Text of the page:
Arc bracing for cutback in state funding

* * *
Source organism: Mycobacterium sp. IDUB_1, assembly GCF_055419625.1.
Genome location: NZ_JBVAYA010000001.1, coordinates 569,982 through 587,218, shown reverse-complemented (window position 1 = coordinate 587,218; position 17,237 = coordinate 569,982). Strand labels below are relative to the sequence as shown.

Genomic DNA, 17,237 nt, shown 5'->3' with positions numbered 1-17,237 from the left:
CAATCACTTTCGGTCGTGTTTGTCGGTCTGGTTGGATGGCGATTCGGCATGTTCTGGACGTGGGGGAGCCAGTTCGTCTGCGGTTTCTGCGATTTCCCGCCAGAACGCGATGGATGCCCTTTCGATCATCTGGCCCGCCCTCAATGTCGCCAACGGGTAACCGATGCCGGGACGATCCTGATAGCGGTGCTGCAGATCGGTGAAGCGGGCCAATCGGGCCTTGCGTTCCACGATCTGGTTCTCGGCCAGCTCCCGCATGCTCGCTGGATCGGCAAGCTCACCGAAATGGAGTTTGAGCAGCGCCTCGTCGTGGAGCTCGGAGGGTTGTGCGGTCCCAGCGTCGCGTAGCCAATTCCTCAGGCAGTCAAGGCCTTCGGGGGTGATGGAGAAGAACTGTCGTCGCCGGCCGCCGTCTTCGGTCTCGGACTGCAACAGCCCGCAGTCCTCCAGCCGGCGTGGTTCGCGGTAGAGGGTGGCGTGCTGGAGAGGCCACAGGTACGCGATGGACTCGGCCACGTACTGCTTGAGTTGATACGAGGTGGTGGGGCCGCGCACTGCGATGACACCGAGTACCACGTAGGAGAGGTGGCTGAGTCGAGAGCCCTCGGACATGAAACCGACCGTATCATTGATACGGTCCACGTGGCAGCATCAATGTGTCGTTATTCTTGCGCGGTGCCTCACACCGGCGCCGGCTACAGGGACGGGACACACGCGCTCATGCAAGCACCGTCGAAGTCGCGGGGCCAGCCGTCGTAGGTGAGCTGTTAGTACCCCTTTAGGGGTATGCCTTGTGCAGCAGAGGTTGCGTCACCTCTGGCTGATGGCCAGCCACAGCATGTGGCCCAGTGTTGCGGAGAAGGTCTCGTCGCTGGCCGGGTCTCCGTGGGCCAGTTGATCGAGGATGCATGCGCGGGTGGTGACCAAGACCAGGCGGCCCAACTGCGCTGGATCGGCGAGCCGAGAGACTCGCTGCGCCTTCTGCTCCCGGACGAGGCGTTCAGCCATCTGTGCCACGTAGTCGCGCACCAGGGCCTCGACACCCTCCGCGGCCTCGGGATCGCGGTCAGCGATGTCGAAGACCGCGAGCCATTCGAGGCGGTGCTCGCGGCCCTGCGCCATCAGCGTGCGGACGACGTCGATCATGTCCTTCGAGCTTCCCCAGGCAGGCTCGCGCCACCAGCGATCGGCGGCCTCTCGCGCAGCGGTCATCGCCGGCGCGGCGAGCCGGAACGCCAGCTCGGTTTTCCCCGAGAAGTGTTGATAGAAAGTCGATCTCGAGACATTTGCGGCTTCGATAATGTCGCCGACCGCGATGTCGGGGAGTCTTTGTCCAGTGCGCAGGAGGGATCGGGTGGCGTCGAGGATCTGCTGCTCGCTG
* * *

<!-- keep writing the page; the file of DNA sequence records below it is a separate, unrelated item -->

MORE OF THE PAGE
DOWNEY - Hundreds of intellectually-impaired adults are facing shrinking or loss of services this year as the State of California threatens a 10 percent cutback in funds to Arc of Southern Los Angeles County.With its main office in Downey, Arc of Southeast Los Angeles County serves 20 surrounding cities. Arc was established locally in 1956 after the Kennedy administration sought to eliminate state-funded institutions for the disabled and utilize community-based services and programs instead. What started out as a handful of parents sitting around a table sharing concerns about how they were going to care for their intellectually-impaired adult children has grown into programs that foster natural life benefits and responsibilities. Promoting self-reliance and success, today's Arc offers vocational services, job development and coaching, adult development and day training activity centers, after school programs, senior services, supported living, independent living training, food services training, transportation services, basic adult education classes, and an advocacy center. "We have received only one increase in state funding in 12 years," said Arc Executive Director Kevin MacDonald. "It was a 3 percent increase two years ago." "Our funding has been frozen for a long time. Every year we go through a crisis of how we're going to make ends meet because we service 14 different programs and more than 400 people with intellectual disabilities." Cutbacks or loss of services could be devastating to Arc consumers and their families - especially the senior population. "Many of the seniors don't have parents anymore or siblings that can take care of them," said Downey resident Dwight Simpson. "So they end up in institutional facilities or on the street." His brother Larry Simpson, 58, has resided with him since the death of their parents. Larry has been an Arc consumer his entire adult life. Awarded "Senior of the Year" in 2008, he retired in 2007 after 14 years working in the Columbia High School cafeteria through the Arc program. His age and health have lowered his abilities to work, so now he participates in the Arc program designed for intellectually disabled senior citizens. "The senior program gives Larry a purpose and some sense of normalcy," Dwight said. "It would be difficult on him if he didn't go because he looks forward to it every day." MacDonald agrees as he worries what Arc services might have to be trimmed to accommodate the cutback and the impact it would have on the consumers. "It is life changing when they get a job," MacDonald said. "They want it so much that they show up for work everyday and try harder. Their dedication is what makes them exceptional employees." "This isn't about the actual numbers. This will put people out on the streets or close services that are vital to someone's life." ********** Published: January 16, 2009 - Volume 7 - Issue 39